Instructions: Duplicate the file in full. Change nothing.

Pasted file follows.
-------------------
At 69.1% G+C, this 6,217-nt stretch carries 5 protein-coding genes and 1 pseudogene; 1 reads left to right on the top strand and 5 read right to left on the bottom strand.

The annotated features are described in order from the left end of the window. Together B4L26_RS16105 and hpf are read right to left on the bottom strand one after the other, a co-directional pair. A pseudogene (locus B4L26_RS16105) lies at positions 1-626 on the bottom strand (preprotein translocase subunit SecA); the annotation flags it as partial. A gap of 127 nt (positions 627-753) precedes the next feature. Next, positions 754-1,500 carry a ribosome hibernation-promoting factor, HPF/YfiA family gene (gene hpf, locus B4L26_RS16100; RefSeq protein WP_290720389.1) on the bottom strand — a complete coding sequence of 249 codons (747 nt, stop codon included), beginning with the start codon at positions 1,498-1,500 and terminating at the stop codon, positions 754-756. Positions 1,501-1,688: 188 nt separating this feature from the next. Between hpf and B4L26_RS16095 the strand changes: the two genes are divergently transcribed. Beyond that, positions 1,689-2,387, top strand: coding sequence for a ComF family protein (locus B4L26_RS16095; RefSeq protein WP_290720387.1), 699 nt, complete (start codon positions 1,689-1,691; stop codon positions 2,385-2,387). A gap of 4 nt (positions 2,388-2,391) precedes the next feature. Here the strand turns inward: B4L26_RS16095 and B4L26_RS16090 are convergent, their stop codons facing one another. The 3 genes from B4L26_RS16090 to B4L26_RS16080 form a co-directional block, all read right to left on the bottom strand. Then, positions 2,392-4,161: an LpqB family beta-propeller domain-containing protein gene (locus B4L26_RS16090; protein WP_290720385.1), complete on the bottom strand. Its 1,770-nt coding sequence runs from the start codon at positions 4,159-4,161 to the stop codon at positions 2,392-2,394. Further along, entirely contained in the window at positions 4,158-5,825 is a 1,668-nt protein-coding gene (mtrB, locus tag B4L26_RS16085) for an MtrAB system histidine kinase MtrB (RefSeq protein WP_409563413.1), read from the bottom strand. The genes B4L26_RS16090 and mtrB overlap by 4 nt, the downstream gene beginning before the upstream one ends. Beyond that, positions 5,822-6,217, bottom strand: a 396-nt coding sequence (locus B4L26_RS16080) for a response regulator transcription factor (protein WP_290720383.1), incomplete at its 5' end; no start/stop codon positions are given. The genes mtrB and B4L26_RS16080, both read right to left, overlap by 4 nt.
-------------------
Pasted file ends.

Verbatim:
At 69.1% G+C, this 6,217-nt stretch carries 5 protein-coding genes and 1 pseudogene; 1 reads left to right on the top strand and 5 read right to left on the bottom strand.

The annotated features are described in order from the left end of the window. Together B4L26_RS16105 and hpf are read right to left on the bottom strand one after the other, a co-directional pair. A pseudogene (locus B4L26_RS16105) lies at positions 1-626 on the bottom strand (preprotein translocase subunit SecA); the annotation flags it as partial. A gap of 127 nt (positions 627-753) precedes the next feature. Next, positions 754-1,500 carry a ribosome hibernation-promoting factor, HPF/YfiA family gene (gene hpf, locus B4L26_RS16100; RefSeq protein WP_290720389.1) on the bottom strand — a complete coding sequence of 249 codons (747 nt, stop codon included), beginning with the start codon at positions 1,498-1,500 and terminating at the stop codon, positions 754-756. Positions 1,501-1,688: 188 nt separating this feature from the next. Between hpf and B4L26_RS16095 the strand changes: the two genes are divergently transcribed. Beyond that, positions 1,689-2,387, top strand: coding sequence for a ComF family protein (locus B4L26_RS16095; RefSeq protein WP_290720387.1), 699 nt, complete (start codon positions 1,689-1,691; stop codon positions 2,385-2,387). A gap of 4 nt (positions 2,388-2,391) precedes the next feature. Here the strand turns inward: B4L26_RS16095 and B4L26_RS16090 are convergent, their stop codons facing one another. The 3 genes from B4L26_RS16090 to B4L26_RS16080 form a co-directional block, all read right to left on the bottom strand. Then, positions 2,392-4,161: an LpqB family beta-propeller domain-containing protein gene (locus B4L26_RS16090; protein WP_290720385.1), complete on the bottom strand. Its 1,770-nt coding sequence runs from the start codon at positions 4,159-4,161 to the stop codon at positions 2,392-2,394. Further along, entirely contained in the window at positions 4,158-5,825 is a 1,668-nt protein-coding gene (mtrB, locus tag B4L26_RS16085) for an MtrAB system histidine kinase MtrB (RefSeq protein WP_409563413.1), read from the bottom strand. The genes B4L26_RS16090 and mtrB overlap by 4 nt, the downstream gene beginning before the upstream one ends. Beyond that, positions 5,822-6,217, bottom strand: a 396-nt coding sequence (locus B4L26_RS16080) for a response regulator transcription factor (protein WP_290720383.1), incomplete at its 5' end; no start/stop codon positions are given. The genes mtrB and B4L26_RS16080, both read right to left, overlap by 4 nt.